Wearables like Glass may have struggled in public, but Volkswagen is all-smiles with its trial of “3D smart glasses” in car manufacturing. The automaker has kicked off tests to see whether head-mounted computers can speed up parts picking, with employees at its Wolfsburg plant in northern Germany relying on the wearables to not only guide them around the vast number of components that go into a modern vehicle, but make sure they pick up the right piece.
The Glass hardware is running custom software by German company Ubimax, which specializes in wearables for industrial use. According to the firm, VW’s particular implementation – which is also using Vuzix M100 headsets – runs Ubimax xPick, though it also offers maintenance and inspection platforms, quality assurance systems, two-way remote expert assistance, and software for medics.
VW isn’t the first automaker to turn to wearables like Glass in the hope of streamlining production. Both BMW and Mercedes-Benz parent Daimler are also Ubimax customers; other big names in electronics and logistics include Samsung and DHL.
In Volkswagen’s trial implementation, around thirty wearables are in rotation among employees. The headsets show both part numbers and storage location information in the head-up display, with the camera used as a barcode scanner.
Glass can thus direct an employee straight to the right place to find a part, and then warn them if they’re picking up the wrong item using a simple red/green color scheme. Control is via either touch or voice.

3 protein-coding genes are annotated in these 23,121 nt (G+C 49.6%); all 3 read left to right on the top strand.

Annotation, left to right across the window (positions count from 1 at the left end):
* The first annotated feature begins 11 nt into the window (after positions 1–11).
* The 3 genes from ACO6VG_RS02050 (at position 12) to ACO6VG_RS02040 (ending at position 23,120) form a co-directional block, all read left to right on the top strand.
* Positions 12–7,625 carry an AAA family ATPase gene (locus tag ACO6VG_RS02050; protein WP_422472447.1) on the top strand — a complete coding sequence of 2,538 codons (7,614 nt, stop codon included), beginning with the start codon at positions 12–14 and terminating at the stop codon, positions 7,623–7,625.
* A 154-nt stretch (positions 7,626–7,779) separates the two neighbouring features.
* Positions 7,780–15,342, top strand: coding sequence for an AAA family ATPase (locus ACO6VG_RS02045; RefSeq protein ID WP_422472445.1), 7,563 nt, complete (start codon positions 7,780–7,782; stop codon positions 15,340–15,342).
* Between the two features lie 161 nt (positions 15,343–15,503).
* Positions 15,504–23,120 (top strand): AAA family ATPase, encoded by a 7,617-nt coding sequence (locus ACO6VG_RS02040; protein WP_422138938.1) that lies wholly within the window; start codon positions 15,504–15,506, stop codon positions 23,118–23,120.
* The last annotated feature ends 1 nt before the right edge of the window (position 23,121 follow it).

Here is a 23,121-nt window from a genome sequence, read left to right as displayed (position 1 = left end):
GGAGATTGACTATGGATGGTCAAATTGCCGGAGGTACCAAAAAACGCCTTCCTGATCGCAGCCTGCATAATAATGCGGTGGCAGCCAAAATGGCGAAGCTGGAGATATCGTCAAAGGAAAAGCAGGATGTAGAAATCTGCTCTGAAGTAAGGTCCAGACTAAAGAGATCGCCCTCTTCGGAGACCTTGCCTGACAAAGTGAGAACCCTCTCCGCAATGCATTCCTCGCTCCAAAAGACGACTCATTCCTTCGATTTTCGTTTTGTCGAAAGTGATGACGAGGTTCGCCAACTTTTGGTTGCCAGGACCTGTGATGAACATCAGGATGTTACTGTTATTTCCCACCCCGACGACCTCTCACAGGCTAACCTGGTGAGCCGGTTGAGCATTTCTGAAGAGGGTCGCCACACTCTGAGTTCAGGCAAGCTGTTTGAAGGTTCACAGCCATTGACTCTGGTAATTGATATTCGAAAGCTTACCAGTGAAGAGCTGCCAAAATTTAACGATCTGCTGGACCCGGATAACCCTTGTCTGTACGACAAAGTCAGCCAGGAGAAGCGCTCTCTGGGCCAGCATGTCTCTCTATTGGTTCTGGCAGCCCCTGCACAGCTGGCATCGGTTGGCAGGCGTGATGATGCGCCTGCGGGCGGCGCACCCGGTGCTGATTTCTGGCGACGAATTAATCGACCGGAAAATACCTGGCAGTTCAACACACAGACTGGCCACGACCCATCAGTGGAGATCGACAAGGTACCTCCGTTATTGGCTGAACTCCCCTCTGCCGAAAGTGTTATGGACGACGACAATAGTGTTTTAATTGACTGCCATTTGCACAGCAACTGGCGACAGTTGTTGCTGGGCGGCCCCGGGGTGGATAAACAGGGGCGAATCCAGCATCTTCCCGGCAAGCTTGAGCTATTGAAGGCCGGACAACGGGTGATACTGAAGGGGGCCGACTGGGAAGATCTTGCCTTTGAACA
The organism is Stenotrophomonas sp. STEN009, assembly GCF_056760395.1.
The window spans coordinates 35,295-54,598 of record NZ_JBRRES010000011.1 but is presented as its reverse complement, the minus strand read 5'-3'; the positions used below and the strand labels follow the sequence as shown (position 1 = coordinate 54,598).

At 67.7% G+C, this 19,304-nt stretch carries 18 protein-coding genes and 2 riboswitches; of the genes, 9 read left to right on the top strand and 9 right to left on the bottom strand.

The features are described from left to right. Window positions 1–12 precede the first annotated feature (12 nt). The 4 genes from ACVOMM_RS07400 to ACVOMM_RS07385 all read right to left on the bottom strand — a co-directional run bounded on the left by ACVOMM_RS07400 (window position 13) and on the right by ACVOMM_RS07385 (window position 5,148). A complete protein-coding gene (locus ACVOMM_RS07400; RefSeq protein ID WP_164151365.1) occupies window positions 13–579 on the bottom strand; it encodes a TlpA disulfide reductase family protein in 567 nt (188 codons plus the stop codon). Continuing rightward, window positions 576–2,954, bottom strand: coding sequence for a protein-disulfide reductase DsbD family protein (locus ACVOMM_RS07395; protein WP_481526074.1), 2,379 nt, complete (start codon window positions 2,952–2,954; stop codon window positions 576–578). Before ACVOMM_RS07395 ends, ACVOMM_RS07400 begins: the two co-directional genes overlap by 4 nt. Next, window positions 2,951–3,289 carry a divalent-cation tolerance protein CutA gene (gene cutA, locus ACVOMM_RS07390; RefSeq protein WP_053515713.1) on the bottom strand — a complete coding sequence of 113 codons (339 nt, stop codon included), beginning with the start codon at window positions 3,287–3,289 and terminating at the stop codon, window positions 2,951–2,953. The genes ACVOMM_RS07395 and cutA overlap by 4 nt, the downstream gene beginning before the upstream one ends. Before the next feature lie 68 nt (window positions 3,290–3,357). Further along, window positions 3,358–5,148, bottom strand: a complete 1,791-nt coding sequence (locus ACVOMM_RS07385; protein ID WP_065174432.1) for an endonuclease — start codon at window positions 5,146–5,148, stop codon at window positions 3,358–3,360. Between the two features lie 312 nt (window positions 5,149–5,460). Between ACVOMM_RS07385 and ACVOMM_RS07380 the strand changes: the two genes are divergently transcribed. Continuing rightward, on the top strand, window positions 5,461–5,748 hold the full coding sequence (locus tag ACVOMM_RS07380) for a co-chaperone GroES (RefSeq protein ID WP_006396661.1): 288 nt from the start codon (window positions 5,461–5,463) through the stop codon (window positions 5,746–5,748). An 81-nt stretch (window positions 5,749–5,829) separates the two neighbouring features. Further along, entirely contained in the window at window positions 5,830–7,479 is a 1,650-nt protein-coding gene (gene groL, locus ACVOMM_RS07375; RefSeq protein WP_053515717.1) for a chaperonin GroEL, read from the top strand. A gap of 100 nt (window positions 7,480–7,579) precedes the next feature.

The trial is expected to run for around three months, and participation is voluntary. Right now, those dealing with VW windshields and driveshafts are taking part, but the company says that positive feedback has led to other divisions expressing an interest too.
Update: Ubimax tells SlashGear that VW’s three month trial is in fact complete, and that the wearables are in full use now.
Enterprise implementations of wearables, particularly when head-worn, are generally seen as a far more straightforward market to break into compared to consumer sales. With less of a focus on style and public acceptance, and a few specific tasks at which the devices much succeed at, it’s no surprise that Google is tipped to already be testing out its upcoming enterprise version of Glass in a number of businesses.
That’s not to say consumers aren’t going to get new hardware too, but according to the latest batch of leaks the form-factor and interface will be a departure from Glass as we know it.
One of the new models Google is said to be developing does away with the display altogether, and relies solely on voice commands and feedback, potentially making for something more discrete to wear – akin, possibly, to a Bluetooth headset – and less intrusive in daily interactions.